Every Beader Should Know a Soil Scientist and a Bored Child
One look at my office (or my house, for that matter) will tell you that I am not a paragon of neatness. Predictably, my beading
workspace is a jumble of bead containers. Since I have the attention span of a gnat, I tend to flit from one color scheme to another, which only makes the jumble worse. But of greater consequence is that it contributes to that bane of beaders – bead soup.
While I do make some (OK, not very much) effort to corral beads into their containers as I finish with them, I inevitably allow a hodgepodge to accumulate around the edges of my beading tray. Every so often, I pour the buildup into a Ziploc bag. As the bag gets heavier, so does my guilt. Delicas aren't cheap, and bead soup seems like such a careless squandering of resources.
When I hefted my Ziploc bag of bead soup onto the postal scale at work, I was shocked. More than half a pound. That translates to almost 300 grams. Think of the per gram cost of Delicas. Yikes!
Of course, the bead soup wasn't all Delicas but rather a mix of sizes and types. It occurred to me that there had to be some way to run the soup through a sieve and at least separate out the sizes. But where to find such a thing? A kitchen strainer was too fine. A colander was too big. After doing a bit of poking around on the web, I discovered that sieves are A) quite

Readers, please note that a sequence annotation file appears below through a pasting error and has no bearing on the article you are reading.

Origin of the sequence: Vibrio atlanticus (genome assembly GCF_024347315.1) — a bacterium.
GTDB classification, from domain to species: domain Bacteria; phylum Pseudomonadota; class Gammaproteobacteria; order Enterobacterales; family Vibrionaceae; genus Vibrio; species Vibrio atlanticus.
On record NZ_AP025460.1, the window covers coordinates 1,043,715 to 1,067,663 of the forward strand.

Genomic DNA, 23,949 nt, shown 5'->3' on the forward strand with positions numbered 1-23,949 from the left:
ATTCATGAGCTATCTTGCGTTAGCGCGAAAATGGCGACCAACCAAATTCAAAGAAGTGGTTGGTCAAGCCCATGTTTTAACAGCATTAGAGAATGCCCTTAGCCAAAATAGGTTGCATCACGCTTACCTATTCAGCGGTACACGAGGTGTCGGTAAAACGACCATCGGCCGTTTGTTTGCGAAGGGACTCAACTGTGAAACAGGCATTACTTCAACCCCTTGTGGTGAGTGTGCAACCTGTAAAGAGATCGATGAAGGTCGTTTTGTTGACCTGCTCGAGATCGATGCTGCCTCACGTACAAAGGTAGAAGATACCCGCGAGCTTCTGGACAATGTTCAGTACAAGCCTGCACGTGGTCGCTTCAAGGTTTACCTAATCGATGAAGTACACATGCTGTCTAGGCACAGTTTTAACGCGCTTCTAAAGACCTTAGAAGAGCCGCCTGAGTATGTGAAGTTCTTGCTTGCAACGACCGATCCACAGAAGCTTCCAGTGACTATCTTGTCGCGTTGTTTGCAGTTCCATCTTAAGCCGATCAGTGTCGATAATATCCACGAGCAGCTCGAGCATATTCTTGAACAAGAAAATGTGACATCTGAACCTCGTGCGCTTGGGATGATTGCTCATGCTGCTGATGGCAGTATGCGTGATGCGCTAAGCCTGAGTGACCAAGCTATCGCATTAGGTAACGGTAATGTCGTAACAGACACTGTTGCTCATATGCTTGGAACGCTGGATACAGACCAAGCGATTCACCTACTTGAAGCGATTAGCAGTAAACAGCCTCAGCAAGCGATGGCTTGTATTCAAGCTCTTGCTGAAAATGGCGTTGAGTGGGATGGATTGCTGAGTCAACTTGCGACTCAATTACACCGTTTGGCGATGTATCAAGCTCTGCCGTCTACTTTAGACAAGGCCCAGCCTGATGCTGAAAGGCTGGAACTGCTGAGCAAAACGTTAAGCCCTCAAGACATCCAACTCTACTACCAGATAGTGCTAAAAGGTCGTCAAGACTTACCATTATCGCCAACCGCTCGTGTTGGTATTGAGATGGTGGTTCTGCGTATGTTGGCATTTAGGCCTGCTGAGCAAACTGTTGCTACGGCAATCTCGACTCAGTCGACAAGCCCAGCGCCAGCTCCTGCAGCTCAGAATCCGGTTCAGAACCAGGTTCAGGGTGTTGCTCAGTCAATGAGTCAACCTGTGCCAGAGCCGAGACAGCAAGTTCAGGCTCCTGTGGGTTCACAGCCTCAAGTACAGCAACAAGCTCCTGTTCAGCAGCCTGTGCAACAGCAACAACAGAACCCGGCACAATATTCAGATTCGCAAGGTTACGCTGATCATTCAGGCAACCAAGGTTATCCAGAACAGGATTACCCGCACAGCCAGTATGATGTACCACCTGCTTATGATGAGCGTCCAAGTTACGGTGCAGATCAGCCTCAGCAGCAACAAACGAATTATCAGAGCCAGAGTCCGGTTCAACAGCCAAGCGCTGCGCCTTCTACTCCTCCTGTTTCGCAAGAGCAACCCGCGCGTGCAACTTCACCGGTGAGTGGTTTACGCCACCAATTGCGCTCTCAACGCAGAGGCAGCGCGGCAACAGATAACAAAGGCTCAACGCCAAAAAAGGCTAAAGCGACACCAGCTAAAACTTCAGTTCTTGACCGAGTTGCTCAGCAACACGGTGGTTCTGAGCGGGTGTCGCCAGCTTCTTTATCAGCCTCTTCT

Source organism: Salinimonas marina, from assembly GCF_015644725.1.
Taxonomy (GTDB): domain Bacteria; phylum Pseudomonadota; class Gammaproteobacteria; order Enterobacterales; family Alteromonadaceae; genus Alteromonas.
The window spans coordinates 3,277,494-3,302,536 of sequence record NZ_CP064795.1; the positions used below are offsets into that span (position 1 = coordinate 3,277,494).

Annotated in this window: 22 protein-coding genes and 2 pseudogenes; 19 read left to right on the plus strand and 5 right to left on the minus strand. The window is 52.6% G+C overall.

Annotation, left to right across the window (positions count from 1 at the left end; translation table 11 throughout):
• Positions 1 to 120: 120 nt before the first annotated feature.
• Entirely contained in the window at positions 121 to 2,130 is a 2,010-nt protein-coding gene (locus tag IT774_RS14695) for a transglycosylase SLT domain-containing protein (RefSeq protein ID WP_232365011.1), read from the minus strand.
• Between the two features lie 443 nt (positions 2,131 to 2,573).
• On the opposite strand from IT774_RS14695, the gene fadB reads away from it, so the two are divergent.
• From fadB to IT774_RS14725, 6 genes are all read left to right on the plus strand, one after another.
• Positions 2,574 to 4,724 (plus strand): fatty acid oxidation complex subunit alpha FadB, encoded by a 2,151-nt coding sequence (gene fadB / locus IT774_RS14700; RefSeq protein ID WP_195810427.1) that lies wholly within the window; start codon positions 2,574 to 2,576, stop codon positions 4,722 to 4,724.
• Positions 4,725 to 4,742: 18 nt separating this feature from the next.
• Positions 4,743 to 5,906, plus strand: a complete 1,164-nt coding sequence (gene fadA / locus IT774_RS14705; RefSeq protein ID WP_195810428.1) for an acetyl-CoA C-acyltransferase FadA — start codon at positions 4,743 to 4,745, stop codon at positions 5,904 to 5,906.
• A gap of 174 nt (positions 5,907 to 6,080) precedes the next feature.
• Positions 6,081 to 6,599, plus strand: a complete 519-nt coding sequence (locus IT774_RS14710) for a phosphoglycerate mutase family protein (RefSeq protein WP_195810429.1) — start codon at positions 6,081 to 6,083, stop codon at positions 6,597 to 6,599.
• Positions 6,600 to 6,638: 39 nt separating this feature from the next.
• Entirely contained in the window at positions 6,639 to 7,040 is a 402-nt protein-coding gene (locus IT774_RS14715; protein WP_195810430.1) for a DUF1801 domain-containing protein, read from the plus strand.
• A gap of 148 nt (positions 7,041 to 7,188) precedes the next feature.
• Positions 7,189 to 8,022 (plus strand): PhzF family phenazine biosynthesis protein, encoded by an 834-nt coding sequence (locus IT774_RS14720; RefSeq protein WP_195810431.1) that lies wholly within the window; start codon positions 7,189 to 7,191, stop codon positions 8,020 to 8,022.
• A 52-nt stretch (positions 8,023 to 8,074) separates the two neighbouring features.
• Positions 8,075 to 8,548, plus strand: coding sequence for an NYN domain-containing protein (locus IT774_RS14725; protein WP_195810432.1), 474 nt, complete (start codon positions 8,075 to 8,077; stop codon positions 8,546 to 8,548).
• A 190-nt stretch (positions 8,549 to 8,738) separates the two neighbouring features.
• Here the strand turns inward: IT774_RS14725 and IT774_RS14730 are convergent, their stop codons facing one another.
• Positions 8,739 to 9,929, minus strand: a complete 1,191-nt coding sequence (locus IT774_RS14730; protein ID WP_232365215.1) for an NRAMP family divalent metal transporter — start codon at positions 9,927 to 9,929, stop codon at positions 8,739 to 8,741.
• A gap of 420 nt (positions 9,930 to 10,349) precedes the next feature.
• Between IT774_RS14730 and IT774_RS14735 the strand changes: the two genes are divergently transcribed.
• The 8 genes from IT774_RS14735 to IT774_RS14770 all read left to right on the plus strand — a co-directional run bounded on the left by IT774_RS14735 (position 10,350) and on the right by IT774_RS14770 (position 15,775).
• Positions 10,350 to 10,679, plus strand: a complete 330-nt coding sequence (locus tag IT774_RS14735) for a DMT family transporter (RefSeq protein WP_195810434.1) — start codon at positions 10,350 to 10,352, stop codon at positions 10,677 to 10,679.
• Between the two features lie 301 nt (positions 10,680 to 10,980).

expensive and B) a tool commonly used by soil scientists.
Aha! My office suite mate is a soil scientist (whose wife is a beader – how fortuitous!). I told Nels my idea and he promptly trotted off to the soils lab and brought me a stack of eight nested sieves. “Just pour the beads in the top,” he said. I
did, and within a few seconds, I had the beads sorted into three batches, ranging from 6/0s and 8/0s down to the Delicas and 14/0s.
Of course, the colors were still mixed, but it was progress nonetheless. At that moment, another of my work colleagues (a biochemist) mentioned that she would have her seven-year-old daughter Alex with her at work for the next few days. “Do you have any little tasks that might occupy her?” Oh, boy, did I ever!
The next day, I set Alex up with a bead mat, scoop and tweezers. Her mom raided her lab for a bunch of “weigh boats,” which
are little square trays just perfect for beads, and Alex happily spent the day sorting. By the end of the day, she'd worked her way through about half of the bag of largest beads and had done an impressive job categorizing. (I do plan to pay her, by the way!)
The next time I'm confronted with a bag of bead soup, I may not have such excellent resources available to me. And we all know an ounce of prevention is worth a pound of cure. I'm curious about how other beaders deal with this. I hope there are some creative solutions out there that will work even for the organizationally-challenged.
Article by Frances of bebop beads.